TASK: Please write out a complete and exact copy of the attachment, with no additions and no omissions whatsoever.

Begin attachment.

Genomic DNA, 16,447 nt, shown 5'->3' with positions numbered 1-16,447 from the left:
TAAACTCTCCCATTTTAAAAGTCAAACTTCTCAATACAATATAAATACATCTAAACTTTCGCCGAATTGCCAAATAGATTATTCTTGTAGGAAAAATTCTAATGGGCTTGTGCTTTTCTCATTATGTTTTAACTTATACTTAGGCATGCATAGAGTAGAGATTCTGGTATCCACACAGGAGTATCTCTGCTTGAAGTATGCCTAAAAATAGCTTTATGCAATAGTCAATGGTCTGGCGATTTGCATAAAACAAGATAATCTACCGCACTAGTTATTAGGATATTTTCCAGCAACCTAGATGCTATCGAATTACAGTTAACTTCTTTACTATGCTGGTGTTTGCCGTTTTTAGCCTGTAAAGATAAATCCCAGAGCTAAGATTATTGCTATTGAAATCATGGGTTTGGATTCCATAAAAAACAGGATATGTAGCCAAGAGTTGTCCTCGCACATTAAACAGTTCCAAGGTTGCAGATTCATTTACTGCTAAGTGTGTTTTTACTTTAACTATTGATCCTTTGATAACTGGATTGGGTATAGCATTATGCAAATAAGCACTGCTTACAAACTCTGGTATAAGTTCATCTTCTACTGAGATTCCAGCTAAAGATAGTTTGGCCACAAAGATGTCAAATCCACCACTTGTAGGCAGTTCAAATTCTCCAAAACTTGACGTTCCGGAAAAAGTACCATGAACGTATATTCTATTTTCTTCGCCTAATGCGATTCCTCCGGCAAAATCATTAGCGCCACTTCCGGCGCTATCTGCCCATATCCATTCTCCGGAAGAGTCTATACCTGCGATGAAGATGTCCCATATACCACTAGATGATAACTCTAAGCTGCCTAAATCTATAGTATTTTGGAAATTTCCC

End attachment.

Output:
Genomic DNA, 16,447 nt, shown 5'->3' with positions numbered 1-16,447 from the left:
TAAACTCTCCCATTTTAAAAGTCAAACTTCTCAATACAATATAAATACATCTAAACTTTCGCCGAATTGCCAAATAGATTATTCTTGTAGGAAAAATTCTAATGGGCTTGTGCTTTTCTCATTATGTTTTAACTTATACTTAGGCATGCATAGAGTAGAGATTCTGGTATCCACACAGGAGTATCTCTGCTTGAAGTATGCCTAAAAATAGCTTTATGCAATAGTCAATGGTCTGGCGATTTGCATAAAACAAGATAATCTACCGCACTAGTTATTAGGATATTTTCCAGCAACCTAGATGCTATCGAATTACAGTTAACTTCTTTACTATGCTGGTGTTTGCCGTTTTTAGCCTGTAAAGATAAATCCCAGAGCTAAGATTATTGCTATTGAAATCATGGGTTTGGATTCCATAAAAAACAGGATATGTAGCCAAGAGTTGTCCTCGCACATTAAACAGTTCCAAGGTTGCAGATTCATTTACTGCTAAGTGTGTTTTTACTTTAACTATTGATCCTTTGATAACTGGATTGGGTATAGCATTATGCAAATAAGCACTGCTTACAAACTCTGGTATAAGTTCATCTTCTACTGAGATTCCAGCTAAAGATAGTTTGGCCACAAAGATGTCAAATCCACCACTTGTAGGCAGTTCAAATTCTCCAAAACTTGACGTTCCGGAAAAAGTACCATGAACGTATATTCTATTTTCTTCGCCTAATGCGATTCCTCCGGCAAAATCATTAGCGCCACTTCCGGCGCTATCTGCCCATATCCATTCTCCGGAAGAGTCTATACCTGCGATGAAGATGTCCCATATACCACTAGATGATAACTCTAAGCTGCCTAAATCTATAGTATTTTGGAAATTTCCC